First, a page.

A child, resting in bed, fires up her 7-inch tablet and opens an app.
She selects from a variety of cartoon avatars — such as a panda or penguin — and backgrounds that include a colorful ocean floor with fish and other sea creatures.
But this isn’t a typical game. It’s a kid-friendly tool that allows the child, who is being treated for cancer, to report the severity and type of pain she’s experiencing from her home — information her doctor can access in real time.
Playing their way to pain reduction
The app, named Pain Buddy, may aid in the reduction of pain severity in children during cancer treatment, according to results of a pilot study recently published in the online journal Pediatric Blood & Cancer.
The study found that Pain Buddy may be especially beneficial in helping children who have high levels of pain.
Pain Buddy is the brainchild of Michelle A. Fortier, a CHOC Children’s pediatric psychologist who is also a faculty member of the UC Irvine Sue & Bill Gross School of Nursing.
Fortier, who specializes in pain management in children, was principal investigator of the recently published pilot study. that was based on clinical studies of CHOC patients monitored by pediatric oncologist Dr. Lilibeth Torno and pediatric oncology nurse practitioner Christine Yun.
“Pain management is an important part of cancer survivorship, and I think Pain Buddy’s potential for use is very broad,” Dr. Torno says.
Most of the 48 children participating in the eight-week study had been diagnosed with leukemia. All were between the ages of 8 and 18. Results of this particular study come amid ongoing studies on the Pain Buddy app at other sites., Results of the comprehensive research effort, which will track 206 children, are expected in three years, Fortier says.
The gap in children’s pain management
Pain Buddy, Fortier explained, was developed a few years ago to address a gap in pain management of kids at home compared to kids in the hospital, where it’s easier for doctors and nurses to stay on top of patients’ needs. The 48 children who participated in the pilot study spent a lot of time at home.
Tapping the expertise of professional app developers and researchers at UCI in the California Institute for Telecommunication and Information Technology (Calit2), Fortier and several other colleagues came up with a way for children to rate their pain as they were feeling it from home.
“Most kids experience pretty moderate to severe pain throughout their cancer treatment, and this pain just wasn’t sufficiently being addressed when the patients were at home,” Fortier says. “And when we think about pain assessment, we’re really terrible retrospective reporters of our pain experience.”
But with Pain Buddy, users can say how much they’re hurting, and where, as it’s happening.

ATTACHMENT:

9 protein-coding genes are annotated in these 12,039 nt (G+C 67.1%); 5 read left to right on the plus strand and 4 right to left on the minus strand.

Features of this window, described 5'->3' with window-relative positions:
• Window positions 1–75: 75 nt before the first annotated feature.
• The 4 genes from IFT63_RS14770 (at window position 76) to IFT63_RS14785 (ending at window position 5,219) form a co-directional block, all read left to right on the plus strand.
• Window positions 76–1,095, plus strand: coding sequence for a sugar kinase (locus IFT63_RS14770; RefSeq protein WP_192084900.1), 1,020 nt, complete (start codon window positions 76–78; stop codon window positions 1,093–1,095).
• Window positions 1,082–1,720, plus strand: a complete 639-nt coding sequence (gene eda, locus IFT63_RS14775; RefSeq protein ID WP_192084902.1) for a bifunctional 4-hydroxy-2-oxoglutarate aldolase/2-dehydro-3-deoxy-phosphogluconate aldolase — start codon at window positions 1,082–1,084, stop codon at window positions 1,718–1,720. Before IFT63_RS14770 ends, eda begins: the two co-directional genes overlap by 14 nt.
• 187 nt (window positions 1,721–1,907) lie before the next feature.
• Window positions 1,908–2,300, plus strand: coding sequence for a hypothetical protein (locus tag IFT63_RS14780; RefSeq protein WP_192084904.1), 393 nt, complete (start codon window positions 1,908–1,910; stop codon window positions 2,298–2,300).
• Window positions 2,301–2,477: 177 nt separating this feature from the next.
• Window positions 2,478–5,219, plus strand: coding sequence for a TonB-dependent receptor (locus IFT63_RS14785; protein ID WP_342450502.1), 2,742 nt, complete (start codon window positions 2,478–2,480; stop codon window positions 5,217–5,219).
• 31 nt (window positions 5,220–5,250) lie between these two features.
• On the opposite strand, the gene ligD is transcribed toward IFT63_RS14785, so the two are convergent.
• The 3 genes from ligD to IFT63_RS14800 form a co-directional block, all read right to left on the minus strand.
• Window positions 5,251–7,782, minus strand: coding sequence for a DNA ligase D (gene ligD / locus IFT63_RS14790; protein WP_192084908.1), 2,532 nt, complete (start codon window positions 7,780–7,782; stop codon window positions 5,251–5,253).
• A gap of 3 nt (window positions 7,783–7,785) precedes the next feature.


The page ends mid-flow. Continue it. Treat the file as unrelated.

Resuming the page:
“Pain can come from the cancer itself, such as a solid tumor, and it can come from treatment procedures,” Fortier says. “For example, lots of skin-breaking procedures occur during cancer treatment. And treatments like chemotherapy can cause nerve pain, inflammation of the gastrointestinal tract and mouth sores.”
In addition to completing a pain and symptom diary twice daily, the app automatically alerted the participants’ medical teams about such symptoms as nausea, itching, sadness and redness.
With a touch of a finger, the patients could select word bubbles to indicate descriptions — such as bad, annoying, or and terrible — to describe their pain.
Clinicians, in turn, could promptly address any symptoms that warranted intervention.
Learning skills to cope with pain
A key component of the Pain Buddy app, which for now only has been used by the pilot study participants, is the incorporation of coping skills shown to be effective in the management of pain, such as deep breathing, progressive muscle relaxation and guided imagery.
During these skills training exercises, patients could accumulate coins and, visiting a virtual store, customize their personal avatar and buy additional background themes.
Pain Buddy represents an effective partnership between parents, young cancer patients and the health care institutions that treat them, Dr. Torno says.
“Our focus on cancer survivorship begins on the day of diagnosis,” Torno says.
CHOC’s After Cancer Treatment Survivorship (ACTS) program features a multidisciplinary team of clinical experts who monitor the late effects of cancer and develop a plan for long-term surveillance to ensure the best possible outcomes. Every child at CHOC who has gone through cancer therapy eventually lands in the ACTS program.
Fortier said the ultimate goal is to further refine Pain Buddy and license the app to hospitals for widespread use.
“The goal is to have every kid undergoing cancer treatment — from sarcoma patients to those with bone and other cancers — to have the ability to use Pain Buddy.”